Oscar Berglund, Claire Dunlop and Chris Weible
Policy & Politics is a world-leading journal that provides the primary outlet for scholars and reflexive practitioners to engage with the most pressing governance challenges inhibiting the continued advancement in the study of public policy and its practice. These challenges span the globe and link communities in a common struggle to realise and sustain human dignity and quality of life for all. Moreover, they entail questions about: the impact on governance of political inequality and economic inequality; the implications of such inequalities on political voice and who receives help and who faces barriers from our public policies; how we advance knowledge about public policies comparatively as global phenomena; how we link across macro and micro scales within and between countries in understanding public policy and politics; advancing our theories and methodologies to address these challenges as a policy community; and bringing together a public policy research community that is interconnected globally but also sometimes siloed in distinct approaches and assumptions.
Policy & Politics serves scholars seeking an outlet that accepts these challenges and strives to overcome them. The journal is guided by three principles: (1) comprehensive coverage of public policy, politics and social issues; (2) inclusivity in research approaches, and (3) relevance for science and practice. We elaborate on these three guiding principles.
- Comprehensive Coverage of Public Policy, Politics and Social Issues. Policy & Politics encompasses scholarship that focuses on any aspect of the policy process; examines public policy issues comparatively; seeks to advance established policy theories and to promote new theories; spans the micro and the macro in the study of policy and politics; deals with all substantive subfields in the study of public policy; and welcomes studies of public policy that span the world, including the global south and global north. As part of this effort, we welcome scholarship that builds on and contributes to existing foundations of knowledge about public policy as well as innovates and takes risks in breaking into new frontiers of what we know about public policy.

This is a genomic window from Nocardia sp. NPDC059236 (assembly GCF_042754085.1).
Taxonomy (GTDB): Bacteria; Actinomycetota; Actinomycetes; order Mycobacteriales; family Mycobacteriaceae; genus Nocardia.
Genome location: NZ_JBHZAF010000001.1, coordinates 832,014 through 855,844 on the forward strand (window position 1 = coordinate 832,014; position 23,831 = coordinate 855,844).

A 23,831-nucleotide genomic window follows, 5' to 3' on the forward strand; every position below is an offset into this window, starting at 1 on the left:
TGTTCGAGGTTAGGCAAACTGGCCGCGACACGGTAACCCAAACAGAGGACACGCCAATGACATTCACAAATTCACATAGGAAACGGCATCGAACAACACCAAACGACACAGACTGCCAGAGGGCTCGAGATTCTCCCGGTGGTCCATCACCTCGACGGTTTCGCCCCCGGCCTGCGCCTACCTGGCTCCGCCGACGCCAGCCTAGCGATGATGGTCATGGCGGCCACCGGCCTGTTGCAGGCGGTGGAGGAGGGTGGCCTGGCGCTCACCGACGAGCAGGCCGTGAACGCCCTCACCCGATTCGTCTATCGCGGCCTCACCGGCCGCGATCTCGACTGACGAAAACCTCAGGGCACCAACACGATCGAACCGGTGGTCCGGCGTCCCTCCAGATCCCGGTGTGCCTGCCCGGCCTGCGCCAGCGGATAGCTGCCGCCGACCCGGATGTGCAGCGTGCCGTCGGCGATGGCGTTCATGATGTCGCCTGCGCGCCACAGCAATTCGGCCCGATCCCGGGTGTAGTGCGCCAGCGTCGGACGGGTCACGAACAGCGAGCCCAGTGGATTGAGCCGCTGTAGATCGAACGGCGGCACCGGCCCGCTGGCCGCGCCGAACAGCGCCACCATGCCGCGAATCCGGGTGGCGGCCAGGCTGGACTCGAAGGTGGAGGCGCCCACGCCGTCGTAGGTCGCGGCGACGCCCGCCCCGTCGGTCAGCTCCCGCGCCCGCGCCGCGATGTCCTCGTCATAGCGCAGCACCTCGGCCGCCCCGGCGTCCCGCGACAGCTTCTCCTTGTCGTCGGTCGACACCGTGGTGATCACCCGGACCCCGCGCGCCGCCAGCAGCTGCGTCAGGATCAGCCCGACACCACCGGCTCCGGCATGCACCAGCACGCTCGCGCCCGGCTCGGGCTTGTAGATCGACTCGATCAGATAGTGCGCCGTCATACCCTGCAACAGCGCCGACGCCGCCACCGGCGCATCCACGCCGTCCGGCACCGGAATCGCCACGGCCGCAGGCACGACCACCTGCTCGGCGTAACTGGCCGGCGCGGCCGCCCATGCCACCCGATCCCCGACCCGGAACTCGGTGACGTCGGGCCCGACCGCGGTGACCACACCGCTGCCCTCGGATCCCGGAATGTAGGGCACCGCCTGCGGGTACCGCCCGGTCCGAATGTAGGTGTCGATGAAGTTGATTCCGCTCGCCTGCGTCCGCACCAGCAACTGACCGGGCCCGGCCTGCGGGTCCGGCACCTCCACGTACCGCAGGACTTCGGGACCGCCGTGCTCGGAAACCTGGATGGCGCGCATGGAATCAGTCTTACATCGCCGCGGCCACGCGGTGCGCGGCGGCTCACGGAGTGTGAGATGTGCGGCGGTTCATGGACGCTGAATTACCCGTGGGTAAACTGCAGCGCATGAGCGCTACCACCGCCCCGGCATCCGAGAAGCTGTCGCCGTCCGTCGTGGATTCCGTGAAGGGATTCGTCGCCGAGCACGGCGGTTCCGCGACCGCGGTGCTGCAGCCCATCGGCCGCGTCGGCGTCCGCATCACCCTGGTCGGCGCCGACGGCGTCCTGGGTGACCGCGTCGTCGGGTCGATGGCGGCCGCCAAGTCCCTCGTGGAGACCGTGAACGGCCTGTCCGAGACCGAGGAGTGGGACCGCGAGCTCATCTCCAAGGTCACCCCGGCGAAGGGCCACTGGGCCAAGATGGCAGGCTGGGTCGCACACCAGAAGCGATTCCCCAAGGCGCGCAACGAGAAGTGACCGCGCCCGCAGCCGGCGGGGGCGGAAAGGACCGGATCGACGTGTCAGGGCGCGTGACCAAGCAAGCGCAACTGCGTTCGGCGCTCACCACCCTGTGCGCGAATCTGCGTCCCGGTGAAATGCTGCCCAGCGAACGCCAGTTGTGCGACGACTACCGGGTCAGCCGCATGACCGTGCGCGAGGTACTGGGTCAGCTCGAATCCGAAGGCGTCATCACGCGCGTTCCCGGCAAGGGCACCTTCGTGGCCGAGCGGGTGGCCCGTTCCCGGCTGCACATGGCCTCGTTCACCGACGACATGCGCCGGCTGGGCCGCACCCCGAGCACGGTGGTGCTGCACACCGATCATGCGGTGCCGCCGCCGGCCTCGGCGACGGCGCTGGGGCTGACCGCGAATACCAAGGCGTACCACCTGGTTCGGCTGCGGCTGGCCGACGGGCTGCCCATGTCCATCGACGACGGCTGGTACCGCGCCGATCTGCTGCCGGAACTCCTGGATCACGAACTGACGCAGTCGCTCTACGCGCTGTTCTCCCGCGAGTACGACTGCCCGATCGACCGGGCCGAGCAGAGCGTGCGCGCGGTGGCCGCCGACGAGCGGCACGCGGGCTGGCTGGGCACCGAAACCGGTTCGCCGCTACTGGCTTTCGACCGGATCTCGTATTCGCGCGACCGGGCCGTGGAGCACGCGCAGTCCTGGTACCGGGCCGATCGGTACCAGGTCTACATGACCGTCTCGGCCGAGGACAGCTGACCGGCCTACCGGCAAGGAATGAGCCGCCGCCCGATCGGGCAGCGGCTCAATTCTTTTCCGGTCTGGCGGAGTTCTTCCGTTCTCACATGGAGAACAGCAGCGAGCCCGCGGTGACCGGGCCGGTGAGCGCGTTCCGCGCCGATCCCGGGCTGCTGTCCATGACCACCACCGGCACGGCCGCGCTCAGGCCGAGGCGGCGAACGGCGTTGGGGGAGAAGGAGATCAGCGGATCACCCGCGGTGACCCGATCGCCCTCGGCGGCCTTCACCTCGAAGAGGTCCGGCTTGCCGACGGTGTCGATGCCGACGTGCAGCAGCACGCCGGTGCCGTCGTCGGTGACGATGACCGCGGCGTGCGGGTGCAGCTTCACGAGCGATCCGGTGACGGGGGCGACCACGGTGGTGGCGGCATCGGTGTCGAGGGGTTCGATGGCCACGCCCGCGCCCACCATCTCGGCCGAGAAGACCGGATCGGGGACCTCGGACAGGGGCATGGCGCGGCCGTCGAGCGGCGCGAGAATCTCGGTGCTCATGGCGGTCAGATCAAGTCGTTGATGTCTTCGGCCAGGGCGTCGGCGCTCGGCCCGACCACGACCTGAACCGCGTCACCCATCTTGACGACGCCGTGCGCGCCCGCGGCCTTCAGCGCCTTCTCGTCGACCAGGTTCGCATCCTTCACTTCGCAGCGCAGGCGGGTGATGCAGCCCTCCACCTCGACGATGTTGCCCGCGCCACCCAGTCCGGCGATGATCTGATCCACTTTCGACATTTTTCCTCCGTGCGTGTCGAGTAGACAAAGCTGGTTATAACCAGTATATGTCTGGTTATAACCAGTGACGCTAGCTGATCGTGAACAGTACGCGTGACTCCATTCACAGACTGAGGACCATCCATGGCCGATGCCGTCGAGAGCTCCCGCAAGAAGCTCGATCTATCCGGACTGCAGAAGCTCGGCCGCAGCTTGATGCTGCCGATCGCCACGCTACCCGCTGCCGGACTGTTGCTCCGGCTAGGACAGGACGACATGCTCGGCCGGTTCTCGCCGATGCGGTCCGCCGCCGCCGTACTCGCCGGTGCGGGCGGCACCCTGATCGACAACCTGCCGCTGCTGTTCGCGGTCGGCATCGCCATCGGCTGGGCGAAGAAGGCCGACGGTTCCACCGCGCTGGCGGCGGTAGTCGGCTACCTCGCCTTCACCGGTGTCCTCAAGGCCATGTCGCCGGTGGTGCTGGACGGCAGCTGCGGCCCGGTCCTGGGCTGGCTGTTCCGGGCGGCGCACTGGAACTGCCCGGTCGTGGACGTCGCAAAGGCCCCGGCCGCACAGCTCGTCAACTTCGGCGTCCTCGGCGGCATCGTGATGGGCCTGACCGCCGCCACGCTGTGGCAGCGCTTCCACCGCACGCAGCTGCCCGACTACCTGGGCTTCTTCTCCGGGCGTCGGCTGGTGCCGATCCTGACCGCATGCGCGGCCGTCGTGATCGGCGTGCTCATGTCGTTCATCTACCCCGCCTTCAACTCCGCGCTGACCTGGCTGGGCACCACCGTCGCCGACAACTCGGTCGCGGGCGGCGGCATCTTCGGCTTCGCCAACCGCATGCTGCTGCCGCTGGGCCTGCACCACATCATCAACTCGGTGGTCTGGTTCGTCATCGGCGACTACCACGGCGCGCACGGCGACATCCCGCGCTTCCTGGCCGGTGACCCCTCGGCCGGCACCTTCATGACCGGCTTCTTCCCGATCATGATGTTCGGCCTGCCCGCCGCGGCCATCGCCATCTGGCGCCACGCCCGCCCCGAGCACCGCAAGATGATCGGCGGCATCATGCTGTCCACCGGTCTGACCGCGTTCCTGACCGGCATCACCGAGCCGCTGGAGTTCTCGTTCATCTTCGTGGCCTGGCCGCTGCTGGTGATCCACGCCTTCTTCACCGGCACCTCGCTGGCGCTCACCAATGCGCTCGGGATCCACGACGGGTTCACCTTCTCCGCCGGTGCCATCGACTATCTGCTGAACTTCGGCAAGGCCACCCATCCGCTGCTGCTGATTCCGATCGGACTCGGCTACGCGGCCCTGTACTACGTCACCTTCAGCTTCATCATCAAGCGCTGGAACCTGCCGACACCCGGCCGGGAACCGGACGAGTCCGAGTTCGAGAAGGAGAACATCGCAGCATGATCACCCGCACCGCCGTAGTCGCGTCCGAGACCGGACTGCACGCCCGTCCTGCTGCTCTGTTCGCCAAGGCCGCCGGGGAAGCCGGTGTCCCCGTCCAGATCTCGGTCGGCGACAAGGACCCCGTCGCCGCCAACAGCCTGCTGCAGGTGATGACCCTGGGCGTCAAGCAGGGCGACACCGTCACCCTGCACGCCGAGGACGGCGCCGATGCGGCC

- Inclusivity in Research Approaches. Policy & Politics welcomes scholarship from different epistemological and ontological orientations and from different methodological perspectives, including quantitative and qualitative approaches and interpretive methods. The journal is also interested in scholarship that makes methodological advancements in the study of public policy. Policy & Politics does not align itself to any disciplinary perspective and welcomes scholarship from political science, public policy, public administration and management, nonprofit studies, social policy, and others as well as the multidisciplinary, interdisciplinary, and transdisciplinary efforts that integrate these perspectives. Rather, we welcome scholarship that challenges any dominant disciplinary assumptions in the study of public policy and that offers better alternatives.
- Relevance for Science and Practice. Policy & Politics welcomes scholarship that addresses contemporary and timely issues that have relevance in current debates about public policy and politics. While some of these messages come through in the articles themselves, we work with authors in translating their scholarship through blogs and videos to non-academic audiences.
The Policy & Politics team is committed to an editorial process that is as quick as possible, fair and thoughtful, constructive, and tailored to the betterment of the scholarship under review. Given our embrace of the comprehensive coverage of public policy and diversity in research approaches, we recognise and accept diverse criteria in gauging and improving scholarship. We also adhere to some simple criteria expected of all published work including: (i) publicness and transparency in all aspects of its scholarship and (ii) substantial contributions to our understanding of public policy and/or its research approaches.
University of Bristol, UK
Claire A. Dunlop
University of Exeter, UK
University of Colorado, USA
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